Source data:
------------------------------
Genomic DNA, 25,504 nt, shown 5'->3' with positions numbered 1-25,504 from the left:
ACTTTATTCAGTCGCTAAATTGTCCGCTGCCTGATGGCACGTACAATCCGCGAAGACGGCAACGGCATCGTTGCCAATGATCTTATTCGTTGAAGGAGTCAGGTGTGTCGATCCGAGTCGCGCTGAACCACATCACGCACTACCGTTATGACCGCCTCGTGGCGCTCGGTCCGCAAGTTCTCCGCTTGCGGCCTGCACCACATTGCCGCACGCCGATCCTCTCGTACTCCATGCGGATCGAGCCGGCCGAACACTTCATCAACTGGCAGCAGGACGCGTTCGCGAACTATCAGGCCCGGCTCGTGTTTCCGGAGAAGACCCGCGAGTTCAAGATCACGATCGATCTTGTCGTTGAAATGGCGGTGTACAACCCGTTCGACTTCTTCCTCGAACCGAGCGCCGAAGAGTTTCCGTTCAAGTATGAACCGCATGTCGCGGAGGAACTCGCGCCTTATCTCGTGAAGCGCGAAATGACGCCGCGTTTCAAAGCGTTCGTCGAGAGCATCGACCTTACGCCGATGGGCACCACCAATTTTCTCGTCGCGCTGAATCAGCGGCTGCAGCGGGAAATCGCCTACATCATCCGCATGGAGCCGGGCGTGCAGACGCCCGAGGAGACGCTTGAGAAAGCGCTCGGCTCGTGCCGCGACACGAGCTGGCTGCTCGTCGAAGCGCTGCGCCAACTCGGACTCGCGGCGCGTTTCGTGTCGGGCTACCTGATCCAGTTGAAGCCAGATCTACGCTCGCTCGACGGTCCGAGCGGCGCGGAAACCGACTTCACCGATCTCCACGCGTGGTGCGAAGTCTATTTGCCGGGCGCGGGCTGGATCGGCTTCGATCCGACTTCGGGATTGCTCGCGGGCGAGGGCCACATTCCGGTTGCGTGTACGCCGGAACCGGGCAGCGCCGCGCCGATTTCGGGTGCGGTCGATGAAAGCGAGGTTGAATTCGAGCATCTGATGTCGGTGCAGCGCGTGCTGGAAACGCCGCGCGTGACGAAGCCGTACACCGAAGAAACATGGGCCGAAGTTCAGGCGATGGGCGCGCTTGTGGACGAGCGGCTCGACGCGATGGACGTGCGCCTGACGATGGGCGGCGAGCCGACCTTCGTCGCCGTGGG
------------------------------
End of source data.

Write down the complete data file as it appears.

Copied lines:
Genomic DNA, 25,504 nt, shown 5'->3' with positions numbered 1-25,504 from the left:
ACTTTATTCAGTCGCTAAATTGTCCGCTGCCTGATGGCACGTACAATCCGCGAAGACGGCAACGGCATCGTTGCCAATGATCTTATTCGTTGAAGGAGTCAGGTGTGTCGATCCGAGTCGCGCTGAACCACATCACGCACTACCGTTATGACCGCCTCGTGGCGCTCGGTCCGCAAGTTCTCCGCTTGCGGCCTGCACCACATTGCCGCACGCCGATCCTCTCGTACTCCATGCGGATCGAGCCGGCCGAACACTTCATCAACTGGCAGCAGGACGCGTTCGCGAACTATCAGGCCCGGCTCGTGTTTCCGGAGAAGACCCGCGAGTTCAAGATCACGATCGATCTTGTCGTTGAAATGGCGGTGTACAACCCGTTCGACTTCTTCCTCGAACCGAGCGCCGAAGAGTTTCCGTTCAAGTATGAACCGCATGTCGCGGAGGAACTCGCGCCTTATCTCGTGAAGCGCGAAATGACGCCGCGTTTCAAAGCGTTCGTCGAGAGCATCGACCTTACGCCGATGGGCACCACCAATTTTCTCGTCGCGCTGAATCAGCGGCTGCAGCGGGAAATCGCCTACATCATCCGCATGGAGCCGGGCGTGCAGACGCCCGAGGAGACGCTTGAGAAAGCGCTCGGCTCGTGCCGCGACACGAGCTGGCTGCTCGTCGAAGCGCTGCGCCAACTCGGACTCGCGGCGCGTTTCGTGTCGGGCTACCTGATCCAGTTGAAGCCAGATCTACGCTCGCTCGACGGTCCGAGCGGCGCGGAAACCGACTTCACCGATCTCCACGCGTGGTGCGAAGTCTATTTGCCGGGCGCGGGCTGGATCGGCTTCGATCCGACTTCGGGATTGCTCGCGGGCGAGGGCCACATTCCGGTTGCGTGTACGCCGGAACCGGGCAGCGCCGCGCCGATTTCGGGTGCGGTCGATGAAAGCGAGGTTGAATTCGAGCATCTGATGTCGGTGCAGCGCGTGCTGGAAACGCCGCGCGTGACGAAGCCGTACACCGAAGAAACATGGGCCGAAGTTCAGGCGATGGGCGCGCTTGTGGACGAGCGGCTCGACGCGATGGACGTGCGCCTGACGATGGGCGGCGAGCCGACCTTCGTCGCCGTGGG